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Saturday, January 28, 2023

Electricity, tourists considered threats to civilization by Maya people

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Even today, people of the ancient Maya civilization do not use electricity for a single daily activity, including illuminating their houses. Albeit they reckon that the use of electricity makes lives easier, they also believe that this can pose a danger to their traditions and culture. They believe that electricity would attract tourists, which would be dangerous for their culture.

This is the reason behind them not using not only electricity but gas for cooking as well. Rather, food is cooked on the traditional stove. The Maya people have made sure that their day-to-day lifestyle doesn’t change for centuries now and they ensure the protection of their forests.

Their very existence revolves around the environment and nature and their daily routines are based on the seasons. The Maya people, who speak the Mopan language, belong in Guatemala and Belize, and their population is a mere 10 thousand, which is just 3% of the countries, and therefore, their culture has been protected.

In Belize, the Maya lifestyle is highly insulated from the outside world, and the people have to work hard to protect their homes and land. And while the world is evolving at a fast pace, this is getting tougher for them by the day.

The Maya people are deeply concerned about their existence and to safeguard their culture as they have faced, like many other communities across the globe, the wrongs of racism and intolerance. Even though the Maya civilization is now long-gone, it does not mean that the society has ceased to exist as well. The Mayas are still thriving amidst the harshness of the modern time, carrying along, their old beliefs and practices.

The fear of ‘outsiders’ like tourists among the Mayas is natural. It was during the 16th century that the Maya civilization was conquered by the Spaniards. They were then forced to leave their land and work on plantations. More than three centuries later, social movements rose in Guatemala insisting that Maya highlanders be given fair wages as well as land that originally belonged to them.  Just like the other oppressed people, these Mayas were responded to by the government with coldness, harshness, and cruelty. Thousands died and many more became refugees.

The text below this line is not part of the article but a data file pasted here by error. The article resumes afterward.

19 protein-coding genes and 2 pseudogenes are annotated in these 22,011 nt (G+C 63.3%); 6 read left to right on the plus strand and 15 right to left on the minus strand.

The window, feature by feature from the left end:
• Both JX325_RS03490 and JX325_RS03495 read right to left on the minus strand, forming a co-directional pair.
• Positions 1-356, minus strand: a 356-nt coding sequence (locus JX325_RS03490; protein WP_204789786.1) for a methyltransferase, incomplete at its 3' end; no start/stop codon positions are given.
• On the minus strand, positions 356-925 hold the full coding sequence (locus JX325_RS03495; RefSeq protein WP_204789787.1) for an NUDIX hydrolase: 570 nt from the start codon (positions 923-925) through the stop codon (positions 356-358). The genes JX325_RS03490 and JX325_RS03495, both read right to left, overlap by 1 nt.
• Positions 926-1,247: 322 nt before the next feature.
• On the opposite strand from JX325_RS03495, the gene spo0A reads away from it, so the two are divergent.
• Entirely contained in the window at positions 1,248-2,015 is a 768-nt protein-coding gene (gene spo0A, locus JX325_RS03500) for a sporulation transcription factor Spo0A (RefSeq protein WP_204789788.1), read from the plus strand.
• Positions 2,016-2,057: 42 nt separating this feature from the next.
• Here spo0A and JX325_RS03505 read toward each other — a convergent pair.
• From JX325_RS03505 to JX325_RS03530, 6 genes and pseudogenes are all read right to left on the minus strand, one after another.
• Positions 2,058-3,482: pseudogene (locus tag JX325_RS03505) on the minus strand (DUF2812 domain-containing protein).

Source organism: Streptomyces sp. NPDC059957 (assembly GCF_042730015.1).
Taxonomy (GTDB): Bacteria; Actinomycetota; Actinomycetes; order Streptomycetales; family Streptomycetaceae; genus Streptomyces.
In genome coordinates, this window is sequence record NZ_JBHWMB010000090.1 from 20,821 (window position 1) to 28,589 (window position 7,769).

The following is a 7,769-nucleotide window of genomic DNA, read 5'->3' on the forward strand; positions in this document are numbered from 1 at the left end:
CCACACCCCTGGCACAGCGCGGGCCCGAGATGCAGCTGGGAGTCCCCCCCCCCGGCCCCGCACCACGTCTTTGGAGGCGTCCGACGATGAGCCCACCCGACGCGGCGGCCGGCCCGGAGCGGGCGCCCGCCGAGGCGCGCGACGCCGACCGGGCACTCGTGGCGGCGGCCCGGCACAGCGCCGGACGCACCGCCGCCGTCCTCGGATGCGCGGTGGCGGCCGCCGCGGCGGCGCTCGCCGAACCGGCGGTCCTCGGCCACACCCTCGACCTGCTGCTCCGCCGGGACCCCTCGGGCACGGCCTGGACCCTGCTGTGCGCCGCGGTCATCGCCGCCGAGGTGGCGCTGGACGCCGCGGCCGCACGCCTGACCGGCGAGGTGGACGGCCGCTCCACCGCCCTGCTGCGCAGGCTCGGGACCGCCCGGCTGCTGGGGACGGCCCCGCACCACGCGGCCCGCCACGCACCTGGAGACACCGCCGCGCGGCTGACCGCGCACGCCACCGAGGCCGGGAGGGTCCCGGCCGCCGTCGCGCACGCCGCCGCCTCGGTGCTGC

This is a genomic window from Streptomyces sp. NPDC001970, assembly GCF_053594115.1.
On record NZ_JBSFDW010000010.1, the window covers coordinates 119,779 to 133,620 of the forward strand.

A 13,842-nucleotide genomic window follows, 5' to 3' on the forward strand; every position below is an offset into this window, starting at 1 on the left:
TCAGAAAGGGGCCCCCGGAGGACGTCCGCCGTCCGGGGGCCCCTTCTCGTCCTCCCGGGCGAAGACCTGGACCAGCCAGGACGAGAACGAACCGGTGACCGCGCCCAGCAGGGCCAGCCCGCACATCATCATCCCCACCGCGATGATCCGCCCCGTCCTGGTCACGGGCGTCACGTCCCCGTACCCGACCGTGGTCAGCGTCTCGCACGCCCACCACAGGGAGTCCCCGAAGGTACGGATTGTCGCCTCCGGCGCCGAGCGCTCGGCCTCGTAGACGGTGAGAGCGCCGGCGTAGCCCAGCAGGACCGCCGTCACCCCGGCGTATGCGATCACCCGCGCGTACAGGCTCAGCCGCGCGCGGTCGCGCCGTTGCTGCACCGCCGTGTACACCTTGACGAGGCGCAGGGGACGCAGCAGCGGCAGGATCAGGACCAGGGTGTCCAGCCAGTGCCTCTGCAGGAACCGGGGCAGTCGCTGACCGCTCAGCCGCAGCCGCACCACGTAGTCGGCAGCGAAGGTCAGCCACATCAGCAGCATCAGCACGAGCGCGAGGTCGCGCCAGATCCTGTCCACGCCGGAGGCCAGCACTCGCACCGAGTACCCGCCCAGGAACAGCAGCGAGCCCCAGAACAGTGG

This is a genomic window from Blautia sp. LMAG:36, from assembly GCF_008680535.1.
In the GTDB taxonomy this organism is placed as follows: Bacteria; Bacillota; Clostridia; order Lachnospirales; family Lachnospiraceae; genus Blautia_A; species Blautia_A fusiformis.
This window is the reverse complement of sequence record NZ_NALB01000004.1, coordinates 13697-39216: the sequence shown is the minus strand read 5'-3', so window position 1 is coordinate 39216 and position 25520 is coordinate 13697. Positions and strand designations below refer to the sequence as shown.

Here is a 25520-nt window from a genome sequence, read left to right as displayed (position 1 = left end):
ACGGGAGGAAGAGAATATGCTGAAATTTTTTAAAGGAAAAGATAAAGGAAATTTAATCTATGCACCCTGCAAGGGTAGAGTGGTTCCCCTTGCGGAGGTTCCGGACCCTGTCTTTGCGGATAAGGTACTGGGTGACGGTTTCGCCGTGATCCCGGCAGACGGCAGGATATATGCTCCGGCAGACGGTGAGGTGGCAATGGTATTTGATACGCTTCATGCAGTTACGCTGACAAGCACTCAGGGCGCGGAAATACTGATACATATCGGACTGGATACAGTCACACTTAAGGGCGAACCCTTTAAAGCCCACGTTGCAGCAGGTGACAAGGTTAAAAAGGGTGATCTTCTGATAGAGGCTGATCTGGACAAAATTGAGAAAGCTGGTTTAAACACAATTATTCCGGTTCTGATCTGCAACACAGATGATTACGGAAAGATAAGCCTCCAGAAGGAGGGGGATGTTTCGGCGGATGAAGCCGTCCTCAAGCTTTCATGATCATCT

In the 1985 Guatemala Constitution, Article 66 recognized Maya peoples and were provided them with the right to speak their native languages, wear their traditional dresses, practice their customs and implement their social organizations.  In Article 70 of the same Constitution, a law was called for in establishing regulations concerning indigenous issues.

The necessary law was still not acted out even after 10 years. Moreover, in the electoral law, they were still not given the right of political organizations.  They continued to be belittled and ignored by the political elites of the nation until 1995. Despite this, Maya organizations still flourished to fight for the Maya people’s rights including land, education, cultural and civil rights.

These days, Maya people are making all sorts of efforts to survive and continue to exist in many aspects of life.

To forget about old traditions of the olden times is synonymous to abandoning and being ungrateful to their heritage. Thus, even if they were converted by the Spanish into Catholicism, Mayas still participate in rituals, just as they were done in ancient Maya world.  This, they did in conjunction with the Catholic Church’s rites.

For example, catholic Mayas still make food and chicken offerings in some churches. There are also some of them who practice worshiping of deities like their corn god, to bestow them good harvests.

On the other hand, in Guatemala’s southern district of Toledo, a master-plan is being worked upon from the scratch, aimed at increasing tourism in the area. But it is crucial to prioritize safety while working for an increase in tourism as tourists bring along diseases, which the local people are not immune towards, because of the isolation from the world. Another issue to look after will definitely be to safeguard the cultural identity of the Mayas, as they have always been considered an ‘under-class’, but this needs to change, while safely integrating the Mayas into the modern world.

Despite all the challenges, there is huge scope for the development of tourism in the Maya villages. It will be worth noting whether it will be easy to tap into this potential of tourism.

 

Sonakshi Datta
Sonakshi Datta
Journalist who wants to cover the truth which others look the other way from.

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